Akron Beacon Journal details abuse claims against televangelist Angley
In the early 90's I went forth for pray. And the man was anointed by the hand of God. Just a fact I will never forget

Lawmaker questions why a million voters didn't get absentee applications
He's a damn lie! I vote n all elections. I missed 1. Haven't gotten my absentee ballot and their making it hard to get one.

Thirsty Dog Brewery warns it might have to leave Akron
Why is it the city's responsibility to find this guy a location? There are a hundred realestate companies that could help him.

Kent State sends home three after contact with second Ebola-stricken nurse
Why weren't all health workers who were around Duncan quaranteened for 21 days and tested for Ebola? That's a no-brainer. Why was Vinson allowed to travel right...

New book says Willoughby Coal is haunted...and that's good for business
Would love to see a series of books that would just thrill me. I cannot wait to visit some of the locations. And revisit some of the locations I have already vi...

Cleveland Indians to continue with 'dynamic pricing'
pricing is too high for a family as well as people like me who are on a fixed income. Bleacher seats are cheaper but concessions are rediculous.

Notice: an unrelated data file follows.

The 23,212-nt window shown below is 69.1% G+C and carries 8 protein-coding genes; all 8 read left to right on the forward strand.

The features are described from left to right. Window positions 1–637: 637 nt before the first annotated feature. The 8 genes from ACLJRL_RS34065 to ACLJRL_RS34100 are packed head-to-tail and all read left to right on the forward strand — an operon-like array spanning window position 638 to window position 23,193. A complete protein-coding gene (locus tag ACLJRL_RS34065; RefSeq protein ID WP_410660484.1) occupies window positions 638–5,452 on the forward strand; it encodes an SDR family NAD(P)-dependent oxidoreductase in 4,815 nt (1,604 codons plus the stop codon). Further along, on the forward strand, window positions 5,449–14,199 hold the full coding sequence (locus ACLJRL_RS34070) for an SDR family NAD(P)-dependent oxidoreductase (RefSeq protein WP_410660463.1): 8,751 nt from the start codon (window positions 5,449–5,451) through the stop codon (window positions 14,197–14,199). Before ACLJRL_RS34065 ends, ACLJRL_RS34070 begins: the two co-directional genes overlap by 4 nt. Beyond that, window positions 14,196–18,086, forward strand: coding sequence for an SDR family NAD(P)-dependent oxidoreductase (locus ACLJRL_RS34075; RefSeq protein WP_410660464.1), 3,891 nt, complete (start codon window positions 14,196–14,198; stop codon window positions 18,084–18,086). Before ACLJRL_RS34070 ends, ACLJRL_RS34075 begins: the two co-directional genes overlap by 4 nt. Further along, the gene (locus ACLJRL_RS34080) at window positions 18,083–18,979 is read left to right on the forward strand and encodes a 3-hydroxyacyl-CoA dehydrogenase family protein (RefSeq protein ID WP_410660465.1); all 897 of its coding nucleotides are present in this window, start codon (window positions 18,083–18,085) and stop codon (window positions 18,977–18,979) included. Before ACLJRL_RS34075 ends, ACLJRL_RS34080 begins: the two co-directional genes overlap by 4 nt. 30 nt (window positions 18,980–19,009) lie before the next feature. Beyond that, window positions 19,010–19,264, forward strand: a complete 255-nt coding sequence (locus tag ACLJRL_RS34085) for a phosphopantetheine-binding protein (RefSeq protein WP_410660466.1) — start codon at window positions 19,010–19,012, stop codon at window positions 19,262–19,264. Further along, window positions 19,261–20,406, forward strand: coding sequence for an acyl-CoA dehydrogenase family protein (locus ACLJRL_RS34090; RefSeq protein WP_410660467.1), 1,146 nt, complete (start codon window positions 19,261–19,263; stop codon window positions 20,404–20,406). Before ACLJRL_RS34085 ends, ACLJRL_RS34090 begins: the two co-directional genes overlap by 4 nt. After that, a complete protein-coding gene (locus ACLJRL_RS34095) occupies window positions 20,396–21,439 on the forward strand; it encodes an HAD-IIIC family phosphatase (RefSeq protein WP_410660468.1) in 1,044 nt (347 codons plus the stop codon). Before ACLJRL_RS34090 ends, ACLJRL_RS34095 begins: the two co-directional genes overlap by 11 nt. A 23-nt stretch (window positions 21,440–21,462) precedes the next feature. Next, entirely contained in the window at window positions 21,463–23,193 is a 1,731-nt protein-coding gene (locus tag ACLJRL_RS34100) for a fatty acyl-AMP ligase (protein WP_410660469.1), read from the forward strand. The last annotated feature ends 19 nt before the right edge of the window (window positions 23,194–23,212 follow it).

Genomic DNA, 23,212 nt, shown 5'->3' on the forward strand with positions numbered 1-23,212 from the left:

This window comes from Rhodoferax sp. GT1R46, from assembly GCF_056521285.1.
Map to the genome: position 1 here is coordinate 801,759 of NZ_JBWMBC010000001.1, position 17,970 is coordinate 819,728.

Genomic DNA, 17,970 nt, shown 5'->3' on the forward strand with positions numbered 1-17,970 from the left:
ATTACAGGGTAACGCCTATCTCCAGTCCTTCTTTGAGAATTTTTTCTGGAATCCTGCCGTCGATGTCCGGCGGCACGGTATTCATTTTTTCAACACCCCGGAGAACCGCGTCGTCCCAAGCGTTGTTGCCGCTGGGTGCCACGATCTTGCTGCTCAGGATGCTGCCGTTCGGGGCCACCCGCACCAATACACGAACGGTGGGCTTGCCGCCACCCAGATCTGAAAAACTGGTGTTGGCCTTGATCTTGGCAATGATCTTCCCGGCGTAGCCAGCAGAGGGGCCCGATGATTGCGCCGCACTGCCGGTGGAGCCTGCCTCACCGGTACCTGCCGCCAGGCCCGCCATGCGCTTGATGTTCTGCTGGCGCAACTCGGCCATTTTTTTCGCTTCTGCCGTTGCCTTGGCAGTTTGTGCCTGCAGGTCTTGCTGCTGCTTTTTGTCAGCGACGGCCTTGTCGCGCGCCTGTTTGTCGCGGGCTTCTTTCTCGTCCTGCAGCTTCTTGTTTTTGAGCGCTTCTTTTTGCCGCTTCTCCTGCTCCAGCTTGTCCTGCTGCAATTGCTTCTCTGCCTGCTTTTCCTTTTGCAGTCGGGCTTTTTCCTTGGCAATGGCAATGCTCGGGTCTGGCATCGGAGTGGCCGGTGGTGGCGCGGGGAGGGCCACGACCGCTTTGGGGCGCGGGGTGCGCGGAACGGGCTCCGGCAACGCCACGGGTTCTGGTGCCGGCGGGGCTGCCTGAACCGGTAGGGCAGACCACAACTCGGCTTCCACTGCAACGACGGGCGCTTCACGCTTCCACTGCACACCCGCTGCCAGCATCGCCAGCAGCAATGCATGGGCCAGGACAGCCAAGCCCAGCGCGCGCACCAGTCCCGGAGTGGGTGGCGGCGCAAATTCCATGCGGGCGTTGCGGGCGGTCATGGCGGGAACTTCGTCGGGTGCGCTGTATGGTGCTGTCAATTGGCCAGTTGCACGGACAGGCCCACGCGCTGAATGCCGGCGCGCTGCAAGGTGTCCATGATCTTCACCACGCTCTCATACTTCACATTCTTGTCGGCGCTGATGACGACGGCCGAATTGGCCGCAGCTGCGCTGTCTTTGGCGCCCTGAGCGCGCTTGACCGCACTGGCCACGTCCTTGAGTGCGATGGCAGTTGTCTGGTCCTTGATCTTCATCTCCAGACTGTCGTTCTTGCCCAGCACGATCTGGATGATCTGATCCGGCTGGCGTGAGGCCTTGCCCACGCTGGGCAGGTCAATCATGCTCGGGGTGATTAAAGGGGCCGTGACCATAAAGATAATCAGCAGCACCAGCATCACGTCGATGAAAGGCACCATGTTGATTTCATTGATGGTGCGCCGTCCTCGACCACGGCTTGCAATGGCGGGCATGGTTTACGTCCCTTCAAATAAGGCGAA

Kasich talks about faith, drugs and education -- but never FitzGerald
The idea that you can learn more by talking to a 90 year old person than from a history book is just another example of how the GOP hates education and knowledg...

Third-grade charter school students fail state testing
A partisan anti-charter group came out with analysis that ODE says is based on incorrect data. So why is this a story? It doesn't seem to rise to WKSU's typic...

Copyright © 2014 WKSU Public Radio, All Rights Reserved.

 
In Partnership With:

NPR PRI Kent State University

listen in windows media format listen in realplayer format Car Talk Hosts: Tom & Ray Magliozzi Fresh Air Host: Terry Gross A Service of Kent State University 89.7 WKSU | NPR.Classical.Other smart stuff. NPR Senior Correspondent: Noah Adams Living on Earth Host: Steve Curwood 89.7 WKSU | NPR.Classical.Other smart stuff. A Service of Kent State University